Monday, August 27, 2012

Malaysian must strive towards an accident free workplace, Lee Lam Thye

Kundasang, Sabah, Tuesday, 28th August 2012 :

NIOSH Chairman, Tan Sri Lee Lam Thye stated today that although the country’s industrial accident rate had been halved over the past 10 years the remaining challenge would be to build and foster an OSH culture in Malaysia and strive towards an accident-free workplace environment.

The latest statistics from the Ministry of Human Resources indicated that the industrial accident rate had fallen from 10.3 cases for every 1,000 workers in 2002 to 5.72 cases last year.

OSH practitioners, employers and employees as well as Malaysians in general are pleased to note that the rate of accidents at workplaces has been halved over the past 10 years.

The reduction in the accident rate at the workplace is a reflection of the commitment and joint efforts by the Government, employers and employees to reduce workplace accidents.

While we are pleased to note the success of the joint efforts by all parties concerned the biggest challenge that remains is not only to further reduce the accident rate in the days ahead but also to build and foster an OSH Culture in Malaysia and strive towards an accident-free workplace environment.

For a start we need to benchmark ourselves against the developed countries which only have 3-4 accidents per 1,000 workers.

The Occupational Safety and Health Master Plan 2010-2015 must be given utmost attention by all the parties concerned to achieve further reduction in the rate of industrial accidents.

Companies must not profit at the expense of safety because if accidents occurs lives may be lost and productivity will be affected. OSH ownership in every organisation is of paramount importance.

The focal point of safety is the human being or the employee who needs protection in all respect of his/her life.

An accident prevention coupled with an OSH Management strategy should therefore be adopted by all companies. To achieve the total promotion of safety and health at work and elsewhere organizational measures for accident prevention, motivation and behavioural change must be adopted.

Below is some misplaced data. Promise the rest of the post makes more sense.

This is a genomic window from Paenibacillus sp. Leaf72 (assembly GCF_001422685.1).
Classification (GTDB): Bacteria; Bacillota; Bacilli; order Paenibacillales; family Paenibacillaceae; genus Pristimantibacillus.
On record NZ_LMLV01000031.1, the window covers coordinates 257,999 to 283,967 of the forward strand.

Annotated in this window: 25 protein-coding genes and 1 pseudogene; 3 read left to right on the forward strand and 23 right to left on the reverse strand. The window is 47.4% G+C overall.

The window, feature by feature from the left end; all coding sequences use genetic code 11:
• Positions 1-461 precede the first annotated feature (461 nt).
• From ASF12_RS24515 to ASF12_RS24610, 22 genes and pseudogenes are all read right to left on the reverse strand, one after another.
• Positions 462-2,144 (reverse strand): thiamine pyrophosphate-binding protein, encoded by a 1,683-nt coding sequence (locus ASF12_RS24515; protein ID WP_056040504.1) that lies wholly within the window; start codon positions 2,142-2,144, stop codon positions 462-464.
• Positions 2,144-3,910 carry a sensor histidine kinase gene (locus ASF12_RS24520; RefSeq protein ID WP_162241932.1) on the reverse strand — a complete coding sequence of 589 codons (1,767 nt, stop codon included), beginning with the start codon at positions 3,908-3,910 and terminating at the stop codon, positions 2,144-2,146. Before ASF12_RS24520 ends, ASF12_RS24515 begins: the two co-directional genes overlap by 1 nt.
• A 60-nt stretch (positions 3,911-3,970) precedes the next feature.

Speaking after the official launching of the Occupational Safety and Health Seminar for the Tourism Industry in SABAH, by Y.B Dr Joachim Gunsalam Kundasang Assemblyman on behalf the Sabah Minister of Tourism, Culture and Environment, Tan Sri Lee said it is the responsibility of management to ensure that safety is a culture at their organisation, not just a priority. There is an urgent need to translate OSH knowledge into behaviour and practical application. OSH sloganeering is not the answer. We must avoid a situation where behind all the OSH banners and signages the workplace hazards are not addressed and controlled.

In this time of global competition and sweeping change, it is not enough for companies to make safety a priority. Priorities change but cultures stand the test of time. Safety must be a culture and a core value at the workplace. And certainly managing occupational safety and health ensures business competitiveness.

Managing Occupational Safety and Health Towards Business Competitiveness is of utmost importance and employers must see training as an INVESTMENT and not an EXPENSE.

Management or employers must recognize OSH of employees as an integral part of business management. Concerns for the bottom line must be looked at with equal gravity with OSH issues at the workplace. After all they are both concerned with the viability of the business enterprise.

Employees are often regarded by management to be the most important asset of any organisation. Hence, it makes sense that this particular asset should be protected in terms of health and safety and nurtured to ensure that it continues to be productive.

In any business enterprise, the issue of preserving and retaining the employees is most urgent. Management must now step back and take a hard look at their asset and actively show how much they value their employees with a responsible OSH Policy backed up by the necessary organisation and systems to implement accident prevention programmes.

Common sense tells us that “Safety is Good Business”. If industries give priority to safety issues at the workplace it will certainly be beneficial to the business.

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